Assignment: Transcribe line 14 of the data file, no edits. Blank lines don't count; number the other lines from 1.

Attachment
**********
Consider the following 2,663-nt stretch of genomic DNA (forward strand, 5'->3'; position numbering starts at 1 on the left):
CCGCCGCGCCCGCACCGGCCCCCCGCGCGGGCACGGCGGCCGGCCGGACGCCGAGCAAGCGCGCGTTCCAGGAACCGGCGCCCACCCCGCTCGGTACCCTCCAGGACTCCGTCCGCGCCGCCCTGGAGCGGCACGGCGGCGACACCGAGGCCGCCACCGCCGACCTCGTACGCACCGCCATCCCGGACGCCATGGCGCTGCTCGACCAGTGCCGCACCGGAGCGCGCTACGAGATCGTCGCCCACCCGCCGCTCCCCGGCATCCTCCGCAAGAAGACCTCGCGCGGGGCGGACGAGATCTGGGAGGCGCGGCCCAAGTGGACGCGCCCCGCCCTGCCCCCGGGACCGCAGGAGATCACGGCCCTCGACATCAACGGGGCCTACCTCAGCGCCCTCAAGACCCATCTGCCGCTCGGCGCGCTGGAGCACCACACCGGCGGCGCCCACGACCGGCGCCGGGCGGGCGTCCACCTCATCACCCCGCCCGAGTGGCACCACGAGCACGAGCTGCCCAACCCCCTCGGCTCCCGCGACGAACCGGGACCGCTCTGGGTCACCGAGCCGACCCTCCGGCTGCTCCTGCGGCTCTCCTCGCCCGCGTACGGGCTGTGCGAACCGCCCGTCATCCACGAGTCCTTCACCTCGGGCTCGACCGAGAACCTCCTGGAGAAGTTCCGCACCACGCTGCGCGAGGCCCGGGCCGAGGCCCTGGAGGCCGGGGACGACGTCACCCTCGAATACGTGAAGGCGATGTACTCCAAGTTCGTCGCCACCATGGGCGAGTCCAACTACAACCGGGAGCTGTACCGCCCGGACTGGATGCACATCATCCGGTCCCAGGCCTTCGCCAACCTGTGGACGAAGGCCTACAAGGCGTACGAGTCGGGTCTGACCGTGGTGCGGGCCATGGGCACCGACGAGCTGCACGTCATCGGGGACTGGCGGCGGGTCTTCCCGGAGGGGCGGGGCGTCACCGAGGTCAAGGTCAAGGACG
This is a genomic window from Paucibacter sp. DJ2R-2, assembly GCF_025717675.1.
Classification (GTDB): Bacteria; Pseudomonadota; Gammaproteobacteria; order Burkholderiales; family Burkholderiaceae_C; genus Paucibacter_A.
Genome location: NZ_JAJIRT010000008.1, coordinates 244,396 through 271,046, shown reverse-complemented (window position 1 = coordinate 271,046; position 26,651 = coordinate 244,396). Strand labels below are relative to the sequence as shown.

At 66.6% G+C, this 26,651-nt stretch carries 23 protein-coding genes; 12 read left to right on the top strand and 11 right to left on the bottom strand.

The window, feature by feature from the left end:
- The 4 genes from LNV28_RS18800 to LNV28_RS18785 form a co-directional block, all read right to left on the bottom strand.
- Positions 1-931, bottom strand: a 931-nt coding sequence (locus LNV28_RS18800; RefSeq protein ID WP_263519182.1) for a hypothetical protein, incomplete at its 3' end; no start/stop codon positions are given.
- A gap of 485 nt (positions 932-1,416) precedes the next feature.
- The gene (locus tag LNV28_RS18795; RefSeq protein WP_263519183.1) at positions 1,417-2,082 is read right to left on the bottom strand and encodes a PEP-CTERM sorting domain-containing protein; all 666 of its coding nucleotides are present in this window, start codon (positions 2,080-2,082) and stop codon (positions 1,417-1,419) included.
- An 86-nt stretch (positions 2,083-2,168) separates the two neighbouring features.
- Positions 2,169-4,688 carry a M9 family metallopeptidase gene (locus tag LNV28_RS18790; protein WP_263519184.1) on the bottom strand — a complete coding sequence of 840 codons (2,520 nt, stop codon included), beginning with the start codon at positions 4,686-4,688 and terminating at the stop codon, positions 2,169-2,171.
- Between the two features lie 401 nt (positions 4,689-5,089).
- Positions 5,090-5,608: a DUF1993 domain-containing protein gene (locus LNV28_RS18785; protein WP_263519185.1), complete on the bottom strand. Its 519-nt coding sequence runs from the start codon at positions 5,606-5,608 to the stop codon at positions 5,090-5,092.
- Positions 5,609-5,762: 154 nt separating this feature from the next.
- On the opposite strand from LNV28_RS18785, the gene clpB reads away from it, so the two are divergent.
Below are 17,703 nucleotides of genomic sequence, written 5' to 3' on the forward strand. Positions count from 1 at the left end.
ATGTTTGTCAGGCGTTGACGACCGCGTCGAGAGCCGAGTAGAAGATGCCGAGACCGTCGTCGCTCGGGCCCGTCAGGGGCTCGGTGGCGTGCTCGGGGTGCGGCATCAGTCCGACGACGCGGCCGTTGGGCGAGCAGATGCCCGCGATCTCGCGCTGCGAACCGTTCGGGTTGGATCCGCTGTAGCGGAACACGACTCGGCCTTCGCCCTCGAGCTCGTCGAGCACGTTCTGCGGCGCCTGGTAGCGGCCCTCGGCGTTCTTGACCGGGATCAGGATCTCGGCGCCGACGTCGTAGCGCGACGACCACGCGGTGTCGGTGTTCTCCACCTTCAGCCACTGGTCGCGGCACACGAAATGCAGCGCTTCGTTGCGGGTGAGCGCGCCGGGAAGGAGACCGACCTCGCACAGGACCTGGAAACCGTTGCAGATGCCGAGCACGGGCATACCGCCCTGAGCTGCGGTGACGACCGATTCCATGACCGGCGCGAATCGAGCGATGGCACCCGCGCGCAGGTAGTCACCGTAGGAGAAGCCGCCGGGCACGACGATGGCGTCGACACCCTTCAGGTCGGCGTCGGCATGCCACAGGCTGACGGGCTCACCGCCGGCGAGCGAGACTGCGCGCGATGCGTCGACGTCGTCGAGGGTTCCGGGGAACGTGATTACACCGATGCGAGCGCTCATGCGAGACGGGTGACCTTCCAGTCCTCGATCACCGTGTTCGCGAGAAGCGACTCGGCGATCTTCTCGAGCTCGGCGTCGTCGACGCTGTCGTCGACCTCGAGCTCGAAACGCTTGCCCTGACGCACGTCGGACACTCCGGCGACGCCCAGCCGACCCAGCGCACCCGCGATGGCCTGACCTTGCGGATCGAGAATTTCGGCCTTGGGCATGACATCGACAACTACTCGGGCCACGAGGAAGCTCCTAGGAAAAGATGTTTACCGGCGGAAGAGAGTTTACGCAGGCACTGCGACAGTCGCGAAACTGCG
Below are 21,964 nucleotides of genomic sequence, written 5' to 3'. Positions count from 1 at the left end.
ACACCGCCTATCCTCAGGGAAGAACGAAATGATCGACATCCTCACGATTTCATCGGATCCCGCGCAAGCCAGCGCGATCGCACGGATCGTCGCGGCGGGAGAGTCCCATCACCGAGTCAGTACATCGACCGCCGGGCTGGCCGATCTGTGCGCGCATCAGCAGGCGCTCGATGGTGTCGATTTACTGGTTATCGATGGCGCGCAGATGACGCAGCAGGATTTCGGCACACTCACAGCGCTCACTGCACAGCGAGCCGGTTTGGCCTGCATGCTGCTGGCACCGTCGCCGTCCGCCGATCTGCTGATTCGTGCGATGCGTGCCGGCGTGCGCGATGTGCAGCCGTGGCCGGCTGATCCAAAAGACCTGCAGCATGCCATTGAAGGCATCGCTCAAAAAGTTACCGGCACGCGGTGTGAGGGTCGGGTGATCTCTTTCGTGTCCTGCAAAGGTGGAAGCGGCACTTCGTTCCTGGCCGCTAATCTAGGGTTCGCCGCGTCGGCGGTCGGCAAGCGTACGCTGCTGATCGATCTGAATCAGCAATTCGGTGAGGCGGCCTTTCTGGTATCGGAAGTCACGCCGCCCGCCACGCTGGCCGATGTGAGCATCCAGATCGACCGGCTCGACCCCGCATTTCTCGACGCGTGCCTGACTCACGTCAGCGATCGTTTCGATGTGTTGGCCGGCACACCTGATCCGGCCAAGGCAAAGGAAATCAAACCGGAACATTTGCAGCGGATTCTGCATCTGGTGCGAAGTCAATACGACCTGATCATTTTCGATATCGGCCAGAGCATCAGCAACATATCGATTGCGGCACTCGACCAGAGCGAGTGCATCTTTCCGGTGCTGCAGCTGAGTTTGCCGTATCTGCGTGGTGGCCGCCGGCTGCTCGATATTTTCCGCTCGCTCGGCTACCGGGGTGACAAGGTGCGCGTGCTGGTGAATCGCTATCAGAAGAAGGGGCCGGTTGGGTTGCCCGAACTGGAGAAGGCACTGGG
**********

- Between the two features lie 401 nt (positions 4,689-5,089).